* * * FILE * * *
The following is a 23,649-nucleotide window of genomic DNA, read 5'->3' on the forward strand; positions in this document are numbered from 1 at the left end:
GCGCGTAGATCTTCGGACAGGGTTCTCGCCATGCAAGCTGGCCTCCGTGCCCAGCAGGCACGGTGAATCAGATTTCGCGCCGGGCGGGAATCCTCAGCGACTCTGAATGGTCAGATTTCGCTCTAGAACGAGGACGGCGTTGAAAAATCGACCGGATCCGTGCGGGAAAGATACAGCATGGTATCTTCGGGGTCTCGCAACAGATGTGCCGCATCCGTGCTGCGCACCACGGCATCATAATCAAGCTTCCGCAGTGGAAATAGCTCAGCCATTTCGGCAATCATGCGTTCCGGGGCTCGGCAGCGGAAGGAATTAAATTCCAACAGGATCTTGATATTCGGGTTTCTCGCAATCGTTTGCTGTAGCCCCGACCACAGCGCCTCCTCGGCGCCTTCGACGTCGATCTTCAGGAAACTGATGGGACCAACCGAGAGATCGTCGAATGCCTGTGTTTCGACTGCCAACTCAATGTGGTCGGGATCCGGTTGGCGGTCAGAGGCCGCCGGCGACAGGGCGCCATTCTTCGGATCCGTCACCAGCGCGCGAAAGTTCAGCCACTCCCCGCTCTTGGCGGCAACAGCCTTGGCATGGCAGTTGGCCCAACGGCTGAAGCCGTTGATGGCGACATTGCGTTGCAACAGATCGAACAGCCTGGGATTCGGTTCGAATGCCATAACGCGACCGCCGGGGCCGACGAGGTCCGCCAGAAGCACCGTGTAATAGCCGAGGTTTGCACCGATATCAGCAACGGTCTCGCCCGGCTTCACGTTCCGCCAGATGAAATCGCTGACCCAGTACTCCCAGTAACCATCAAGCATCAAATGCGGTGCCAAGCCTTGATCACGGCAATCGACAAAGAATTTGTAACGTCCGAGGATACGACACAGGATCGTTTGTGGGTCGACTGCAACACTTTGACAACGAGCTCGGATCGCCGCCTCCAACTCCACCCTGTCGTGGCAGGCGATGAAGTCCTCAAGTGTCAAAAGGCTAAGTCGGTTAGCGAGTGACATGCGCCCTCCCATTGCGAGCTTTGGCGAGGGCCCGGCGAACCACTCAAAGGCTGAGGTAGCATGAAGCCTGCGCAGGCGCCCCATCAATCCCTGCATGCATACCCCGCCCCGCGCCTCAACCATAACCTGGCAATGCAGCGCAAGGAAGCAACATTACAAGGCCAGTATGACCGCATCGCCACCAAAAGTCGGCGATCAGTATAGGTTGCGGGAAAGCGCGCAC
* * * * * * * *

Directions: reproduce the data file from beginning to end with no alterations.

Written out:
The following is a 23,649-nucleotide window of genomic DNA, read 5'->3' on the forward strand; positions in this document are numbered from 1 at the left end:
GCGCGTAGATCTTCGGACAGGGTTCTCGCCATGCAAGCTGGCCTCCGTGCCCAGCAGGCACGGTGAATCAGATTTCGCGCCGGGCGGGAATCCTCAGCGACTCTGAATGGTCAGATTTCGCTCTAGAACGAGGACGGCGTTGAAAAATCGACCGGATCCGTGCGGGAAAGATACAGCATGGTATCTTCGGGGTCTCGCAACAGATGTGCCGCATCCGTGCTGCGCACCACGGCATCATAATCAAGCTTCCGCAGTGGAAATAGCTCAGCCATTTCGGCAATCATGCGTTCCGGGGCTCGGCAGCGGAAGGAATTAAATTCCAACAGGATCTTGATATTCGGGTTTCTCGCAATCGTTTGCTGTAGCCCCGACCACAGCGCCTCCTCGGCGCCTTCGACGTCGATCTTCAGGAAACTGATGGGACCAACCGAGAGATCGTCGAATGCCTGTGTTTCGACTGCCAACTCAATGTGGTCGGGATCCGGTTGGCGGTCAGAGGCCGCCGGCGACAGGGCGCCATTCTTCGGATCCGTCACCAGCGCGCGAAAGTTCAGCCACTCCCCGCTCTTGGCGGCAACAGCCTTGGCATGGCAGTTGGCCCAACGGCTGAAGCCGTTGATGGCGACATTGCGTTGCAACAGATCGAACAGCCTGGGATTCGGTTCGAATGCCATAACGCGACCGCCGGGGCCGACGAGGTCCGCCAGAAGCACCGTGTAATAGCCGAGGTTTGCACCGATATCAGCAACGGTCTCGCCCGGCTTCACGTTCCGCCAGATGAAATCGCTGACCCAGTACTCCCAGTAACCATCAAGCATCAAATGCGGTGCCAAGCCTTGATCACGGCAATCGACAAAGAATTTGTAACGTCCGAGGATACGACACAGGATCGTTTGTGGGTCGACTGCAACACTTTGACAACGAGCTCGGATCGCCGCCTCCAACTCCACCCTGTCGTGGCAGGCGATGAAGTCCTCAAGTGTCAAAAGGCTAAGTCGGTTAGCGAGTGACATGCGCCCTCCCATTGCGAGCTTTGGCGAGGGCCCGGCGAACCACTCAAAGGCTGAGGTAGCATGAAGCCTGCGCAGGCGCCCCATCAATCCCTGCATGCATACCCCGCCCCGCGCCTCAACCATAACCTGGCAATGCAGCGCAAGGAAGCAACATTACAAGGCCAGTATGACCGCATCGCCACCAAAAGTCGGCGATCAGTATAGGTTGCGGGAAAGCGCGCAC